Data comes to fruition when an employee puts the data that is generated by a process in an application, and the data finds its way to the underlying database. But these databases are not well suited to use for data analysis.
These databases usually have a relational data model. This type of model was invented to process bank transactions. It is very good in processing large amounts of transactions, but not in generating insights in the data. There are different reasons why this is the case.
Tables in a relational model can take different roles. A table 'relations' can contain suppliers as well as clients. But in our analysis we want to know for example how profitable a certain group of clients is, so we need to split up this table.
The evolution in time between the different measuring points in a process can bring a lot of insight, but the application may not always store these historical data points because they are not needed to go through the process.
It can very well be that you use different applications to help your customer. For example, one to make orders and another one to send invoices. This order-to-cash (OTC) is an important process to track, but to make this analysis possible you have to combine data from one application with data from another.
Some of these things you could solve in the code of your data analysis or in the front end of your data visualization tool, but this brings certain risks with regard to maintainability and scalability. Moreover, the more complex challenges, that bright the most value for the business, don't belong in these tools. That's why often an extra step is added where the necessary transformations can be handled to efficiently and correctly analyze and visualize the data.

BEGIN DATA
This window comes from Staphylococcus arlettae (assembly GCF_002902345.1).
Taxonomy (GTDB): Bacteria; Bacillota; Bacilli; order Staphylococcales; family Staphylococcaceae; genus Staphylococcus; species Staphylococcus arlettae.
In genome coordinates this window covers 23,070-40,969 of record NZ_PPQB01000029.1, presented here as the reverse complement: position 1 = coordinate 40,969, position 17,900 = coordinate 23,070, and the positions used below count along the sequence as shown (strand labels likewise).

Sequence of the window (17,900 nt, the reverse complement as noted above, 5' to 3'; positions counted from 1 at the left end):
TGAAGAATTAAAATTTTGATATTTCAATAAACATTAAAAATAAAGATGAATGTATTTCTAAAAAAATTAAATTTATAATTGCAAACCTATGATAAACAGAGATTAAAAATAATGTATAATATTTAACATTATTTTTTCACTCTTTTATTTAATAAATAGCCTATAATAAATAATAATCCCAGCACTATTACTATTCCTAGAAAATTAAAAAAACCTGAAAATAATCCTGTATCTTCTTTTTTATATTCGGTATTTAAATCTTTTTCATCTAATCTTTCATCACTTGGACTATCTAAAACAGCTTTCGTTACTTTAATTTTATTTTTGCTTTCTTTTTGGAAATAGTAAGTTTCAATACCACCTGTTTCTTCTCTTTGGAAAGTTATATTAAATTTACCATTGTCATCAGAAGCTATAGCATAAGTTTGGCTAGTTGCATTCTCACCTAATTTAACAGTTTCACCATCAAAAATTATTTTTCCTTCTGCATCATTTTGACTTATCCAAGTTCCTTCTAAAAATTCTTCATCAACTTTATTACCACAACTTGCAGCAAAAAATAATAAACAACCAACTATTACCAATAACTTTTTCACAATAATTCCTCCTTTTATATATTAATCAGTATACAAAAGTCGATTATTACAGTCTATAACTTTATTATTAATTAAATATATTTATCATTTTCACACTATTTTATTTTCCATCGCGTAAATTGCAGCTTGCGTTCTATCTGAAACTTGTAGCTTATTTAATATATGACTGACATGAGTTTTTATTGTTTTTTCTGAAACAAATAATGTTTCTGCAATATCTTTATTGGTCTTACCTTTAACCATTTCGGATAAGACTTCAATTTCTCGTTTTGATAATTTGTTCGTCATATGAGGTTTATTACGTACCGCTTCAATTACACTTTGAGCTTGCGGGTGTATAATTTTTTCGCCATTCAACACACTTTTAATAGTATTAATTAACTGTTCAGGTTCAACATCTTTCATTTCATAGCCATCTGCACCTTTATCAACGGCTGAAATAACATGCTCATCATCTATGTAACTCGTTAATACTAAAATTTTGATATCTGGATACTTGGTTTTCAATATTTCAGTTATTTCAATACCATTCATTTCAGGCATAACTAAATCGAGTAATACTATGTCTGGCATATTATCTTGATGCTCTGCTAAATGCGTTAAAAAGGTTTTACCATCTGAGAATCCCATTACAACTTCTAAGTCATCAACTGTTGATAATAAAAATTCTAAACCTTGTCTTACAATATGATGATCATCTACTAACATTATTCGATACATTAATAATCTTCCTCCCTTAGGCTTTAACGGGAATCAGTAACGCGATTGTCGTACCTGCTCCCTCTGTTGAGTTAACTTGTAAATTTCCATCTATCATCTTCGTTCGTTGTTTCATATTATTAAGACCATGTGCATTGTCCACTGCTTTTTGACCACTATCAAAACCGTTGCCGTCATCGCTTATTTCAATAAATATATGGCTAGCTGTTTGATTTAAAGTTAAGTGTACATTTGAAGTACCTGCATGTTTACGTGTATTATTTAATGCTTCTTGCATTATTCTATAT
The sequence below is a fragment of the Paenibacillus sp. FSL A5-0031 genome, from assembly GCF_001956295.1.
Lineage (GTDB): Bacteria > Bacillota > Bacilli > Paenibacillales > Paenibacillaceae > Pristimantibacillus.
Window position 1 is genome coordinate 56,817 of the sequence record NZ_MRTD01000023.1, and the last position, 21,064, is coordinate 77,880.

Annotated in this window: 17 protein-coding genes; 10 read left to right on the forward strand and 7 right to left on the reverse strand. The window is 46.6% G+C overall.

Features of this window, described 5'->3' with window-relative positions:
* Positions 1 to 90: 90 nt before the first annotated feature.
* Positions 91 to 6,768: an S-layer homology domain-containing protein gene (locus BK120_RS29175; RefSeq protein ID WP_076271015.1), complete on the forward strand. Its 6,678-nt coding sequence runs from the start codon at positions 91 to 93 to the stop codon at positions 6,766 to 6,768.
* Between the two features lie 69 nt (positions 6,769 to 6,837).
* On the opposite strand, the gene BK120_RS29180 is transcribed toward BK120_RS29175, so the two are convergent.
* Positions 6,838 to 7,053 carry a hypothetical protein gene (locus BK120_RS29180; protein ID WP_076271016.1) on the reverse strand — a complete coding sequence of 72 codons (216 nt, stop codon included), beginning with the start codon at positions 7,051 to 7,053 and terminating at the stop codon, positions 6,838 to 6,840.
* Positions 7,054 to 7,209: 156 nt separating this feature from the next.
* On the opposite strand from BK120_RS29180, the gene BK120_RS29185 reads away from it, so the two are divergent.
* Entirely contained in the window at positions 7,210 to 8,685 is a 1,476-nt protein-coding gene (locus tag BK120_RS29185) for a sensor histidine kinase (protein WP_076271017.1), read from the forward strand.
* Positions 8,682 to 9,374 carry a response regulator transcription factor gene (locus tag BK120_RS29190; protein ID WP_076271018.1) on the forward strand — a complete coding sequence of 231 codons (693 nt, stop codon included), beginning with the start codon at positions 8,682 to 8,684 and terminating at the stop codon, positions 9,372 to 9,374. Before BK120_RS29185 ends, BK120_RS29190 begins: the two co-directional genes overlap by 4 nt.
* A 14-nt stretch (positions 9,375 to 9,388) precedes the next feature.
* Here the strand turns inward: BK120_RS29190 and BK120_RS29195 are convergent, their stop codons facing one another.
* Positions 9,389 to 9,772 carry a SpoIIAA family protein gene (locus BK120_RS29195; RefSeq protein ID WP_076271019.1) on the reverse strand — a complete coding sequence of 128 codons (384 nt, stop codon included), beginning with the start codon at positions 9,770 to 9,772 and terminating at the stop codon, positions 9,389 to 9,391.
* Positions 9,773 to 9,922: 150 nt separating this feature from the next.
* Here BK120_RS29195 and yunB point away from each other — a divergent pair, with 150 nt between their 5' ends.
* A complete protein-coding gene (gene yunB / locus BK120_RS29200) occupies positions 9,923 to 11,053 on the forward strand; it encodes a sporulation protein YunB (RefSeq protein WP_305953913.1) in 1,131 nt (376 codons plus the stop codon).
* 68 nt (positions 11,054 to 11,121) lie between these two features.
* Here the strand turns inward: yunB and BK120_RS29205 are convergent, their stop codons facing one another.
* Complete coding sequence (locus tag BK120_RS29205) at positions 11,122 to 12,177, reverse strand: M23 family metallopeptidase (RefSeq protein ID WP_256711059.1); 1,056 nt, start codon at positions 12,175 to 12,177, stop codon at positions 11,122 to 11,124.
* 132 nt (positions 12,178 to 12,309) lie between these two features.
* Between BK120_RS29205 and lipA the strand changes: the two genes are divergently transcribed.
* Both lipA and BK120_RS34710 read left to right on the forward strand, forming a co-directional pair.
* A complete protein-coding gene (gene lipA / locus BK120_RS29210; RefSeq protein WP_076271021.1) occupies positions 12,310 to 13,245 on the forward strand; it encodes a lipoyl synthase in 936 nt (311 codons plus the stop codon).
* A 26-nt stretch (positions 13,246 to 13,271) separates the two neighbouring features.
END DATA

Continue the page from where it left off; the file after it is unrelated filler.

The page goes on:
The transformation to go from a relational model in an application database to a model that is better suited for analysis is done in a data warehouse (DWH). The data model that is used here is a dimensional model or a data vault model.
A data warehouse contains data about a certain subject relevant to the business (subject-oriented). It integrates data from different sources (integration) and keeps track of historical data (time-variant). As soon as data is written to the datawarehouse, the data can no longer be changed (nonvolatile). By facilitating data analysis and visualization the data warehouse supports the decision making process in an organization.
Despite the many innovations and developments in the field of data analysis, the need to harmonize and integrate data coming from different applications within a specific context - and thus the datawarehouse - will remain important for a while.
We are aware of the importance to capture and use unstructured data and network data that is stored in data lakes and that is best represented by NOSQL and Graph databases. For the sake of simplicity we make abstraction of this type of data for now. Let's get our small data in order first, before taking on our big data.